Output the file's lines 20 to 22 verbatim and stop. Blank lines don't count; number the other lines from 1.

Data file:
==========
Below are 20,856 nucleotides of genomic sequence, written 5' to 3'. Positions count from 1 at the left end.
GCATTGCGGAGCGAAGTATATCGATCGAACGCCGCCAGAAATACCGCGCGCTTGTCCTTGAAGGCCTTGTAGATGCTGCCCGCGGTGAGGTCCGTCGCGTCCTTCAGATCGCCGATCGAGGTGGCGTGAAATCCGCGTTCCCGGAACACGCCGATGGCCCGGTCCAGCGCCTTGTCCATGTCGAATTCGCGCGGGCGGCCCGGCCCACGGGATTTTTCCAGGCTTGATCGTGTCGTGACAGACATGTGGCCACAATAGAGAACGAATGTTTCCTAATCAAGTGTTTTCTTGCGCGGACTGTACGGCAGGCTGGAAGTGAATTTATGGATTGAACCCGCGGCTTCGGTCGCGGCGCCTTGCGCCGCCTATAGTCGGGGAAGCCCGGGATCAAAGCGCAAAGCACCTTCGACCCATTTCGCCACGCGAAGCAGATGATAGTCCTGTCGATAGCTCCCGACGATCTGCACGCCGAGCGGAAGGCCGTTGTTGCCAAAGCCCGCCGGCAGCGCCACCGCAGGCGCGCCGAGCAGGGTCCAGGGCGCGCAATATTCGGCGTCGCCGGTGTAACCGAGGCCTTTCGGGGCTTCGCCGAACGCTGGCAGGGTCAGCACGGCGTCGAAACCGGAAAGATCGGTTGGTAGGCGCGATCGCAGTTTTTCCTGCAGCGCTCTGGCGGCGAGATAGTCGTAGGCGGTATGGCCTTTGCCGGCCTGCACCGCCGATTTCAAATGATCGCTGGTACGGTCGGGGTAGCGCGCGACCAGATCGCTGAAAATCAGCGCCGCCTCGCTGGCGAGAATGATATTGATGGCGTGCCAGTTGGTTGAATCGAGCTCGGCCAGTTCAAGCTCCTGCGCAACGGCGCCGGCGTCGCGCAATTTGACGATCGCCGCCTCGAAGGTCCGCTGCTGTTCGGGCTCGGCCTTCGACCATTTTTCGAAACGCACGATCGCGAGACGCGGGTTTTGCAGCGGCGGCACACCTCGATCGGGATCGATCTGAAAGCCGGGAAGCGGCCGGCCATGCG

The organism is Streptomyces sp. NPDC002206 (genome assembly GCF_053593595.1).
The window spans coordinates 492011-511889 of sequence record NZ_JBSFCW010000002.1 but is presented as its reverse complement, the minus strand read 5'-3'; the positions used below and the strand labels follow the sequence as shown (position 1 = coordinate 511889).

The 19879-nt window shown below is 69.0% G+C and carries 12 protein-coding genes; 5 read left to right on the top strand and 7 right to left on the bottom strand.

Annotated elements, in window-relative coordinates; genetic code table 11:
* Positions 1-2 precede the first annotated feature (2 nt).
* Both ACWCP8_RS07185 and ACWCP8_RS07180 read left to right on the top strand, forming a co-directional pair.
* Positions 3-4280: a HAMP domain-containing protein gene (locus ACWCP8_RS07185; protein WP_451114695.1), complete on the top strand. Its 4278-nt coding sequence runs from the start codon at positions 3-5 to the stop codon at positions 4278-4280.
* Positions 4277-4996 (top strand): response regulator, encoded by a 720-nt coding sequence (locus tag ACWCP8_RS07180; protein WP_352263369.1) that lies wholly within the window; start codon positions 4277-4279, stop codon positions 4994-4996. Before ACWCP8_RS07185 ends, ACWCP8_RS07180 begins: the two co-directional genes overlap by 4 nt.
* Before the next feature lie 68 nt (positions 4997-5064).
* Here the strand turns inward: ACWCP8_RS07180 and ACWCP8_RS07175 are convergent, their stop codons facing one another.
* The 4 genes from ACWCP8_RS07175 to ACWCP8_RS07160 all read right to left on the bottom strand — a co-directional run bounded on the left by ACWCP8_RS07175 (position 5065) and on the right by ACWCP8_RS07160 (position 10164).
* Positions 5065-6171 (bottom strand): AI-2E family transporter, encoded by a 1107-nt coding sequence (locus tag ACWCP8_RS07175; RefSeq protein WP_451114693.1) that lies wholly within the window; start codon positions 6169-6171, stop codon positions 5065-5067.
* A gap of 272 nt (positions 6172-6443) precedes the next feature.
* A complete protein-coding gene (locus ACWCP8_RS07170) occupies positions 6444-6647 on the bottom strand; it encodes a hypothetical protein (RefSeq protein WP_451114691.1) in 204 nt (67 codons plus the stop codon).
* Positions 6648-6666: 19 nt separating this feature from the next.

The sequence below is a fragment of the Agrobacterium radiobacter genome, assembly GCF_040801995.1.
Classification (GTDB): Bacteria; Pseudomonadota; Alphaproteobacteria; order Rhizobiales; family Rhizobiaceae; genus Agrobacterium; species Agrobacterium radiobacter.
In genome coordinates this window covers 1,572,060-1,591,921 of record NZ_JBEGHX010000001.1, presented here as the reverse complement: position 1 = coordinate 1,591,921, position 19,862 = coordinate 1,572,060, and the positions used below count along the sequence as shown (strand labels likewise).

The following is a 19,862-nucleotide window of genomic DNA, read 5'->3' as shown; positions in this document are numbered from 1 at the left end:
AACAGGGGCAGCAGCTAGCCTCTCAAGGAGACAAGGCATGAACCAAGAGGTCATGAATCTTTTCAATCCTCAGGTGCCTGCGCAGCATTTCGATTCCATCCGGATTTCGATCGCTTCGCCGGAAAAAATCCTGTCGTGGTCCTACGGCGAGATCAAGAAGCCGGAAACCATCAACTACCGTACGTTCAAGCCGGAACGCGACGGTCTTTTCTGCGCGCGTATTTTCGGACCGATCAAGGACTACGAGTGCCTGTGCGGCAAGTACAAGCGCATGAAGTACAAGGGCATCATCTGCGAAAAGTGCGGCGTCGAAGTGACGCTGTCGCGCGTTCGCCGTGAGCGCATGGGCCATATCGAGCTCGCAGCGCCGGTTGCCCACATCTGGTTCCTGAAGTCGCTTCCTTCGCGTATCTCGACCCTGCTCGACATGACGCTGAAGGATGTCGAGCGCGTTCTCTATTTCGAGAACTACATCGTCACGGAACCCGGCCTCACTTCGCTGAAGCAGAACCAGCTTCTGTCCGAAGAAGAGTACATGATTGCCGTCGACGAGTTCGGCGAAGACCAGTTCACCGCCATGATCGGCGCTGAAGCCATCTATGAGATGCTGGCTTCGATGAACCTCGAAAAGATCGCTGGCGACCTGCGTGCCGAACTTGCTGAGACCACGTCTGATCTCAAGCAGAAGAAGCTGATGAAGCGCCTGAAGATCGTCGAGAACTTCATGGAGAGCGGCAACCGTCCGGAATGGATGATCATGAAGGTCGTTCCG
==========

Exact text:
In genome coordinates this window covers 1,572,060-1,591,921 of record NZ_JBEGHX010000001.1, presented here as the reverse complement: position 1 = coordinate 1,591,921, position 19,862 = coordinate 1,572,060, and the positions used below count along the sequence as shown (strand labels likewise).

The following is a 19,862-nucleotide window of genomic DNA, read 5'->3' as shown; positions in this document are numbered from 1 at the left end:
AACAGGGGCAGCAGCTAGCCTCTCAAGGAGACAAGGCATGAACCAAGAGGTCATGAATCTTTTCAATCCTCAGGTGCCTGCGCAGCATTTCGATTCCATCCGGATTTCGATCGCTTCGCCGGAAAAAATCCTGTCGTGGTCCTACGGCGAGATCAAGAAGCCGGAAACCATCAACTACCGTACGTTCAAGCCGGAACGCGACGGTCTTTTCTGCGCGCGTATTTTCGGACCGATCAAGGACTACGAGTGCCTGTGCGGCAAGTACAAGCGCATGAAGTACAAGGGCATCATCTGCGAAAAGTGCGGCGTCGAAGTGACGCTGTCGCGCGTTCGCCGTGAGCGCATGGGCCATATCGAGCTCGCAGCGCCGGTTGCCCACATCTGGTTCCTGAAGTCGCTTCCTTCGCGTATCTCGACCCTGCTCGACATGACGCTGAAGGATGTCGAGCGCGTTCTCTATTTCGAGAACTACATCGTCACGGAACCCGGCCTCACTTCGCTGAAGCAGAACCAGCTTCTGTCCGAAGAAGAGTACATGATTGCCGTCGACGAGTTCGGCGAAGACCAGTTCACCGCCATGATCGGCGCTGAAGCCATCTATGAGATGCTGGCTTCGATGAACCTCGAAAAGATCGCTGGCGACCTGCGTGCCGAACTTGCTGAGACCACGTCTGATCTCAAGCAGAAGAAGCTGATGAAGCGCCTGAAGATCGTCGAGAACTTCATGGAGAGCGGCAACCGTCCGGAATGGATGATCATGAAGGTCGTTCCG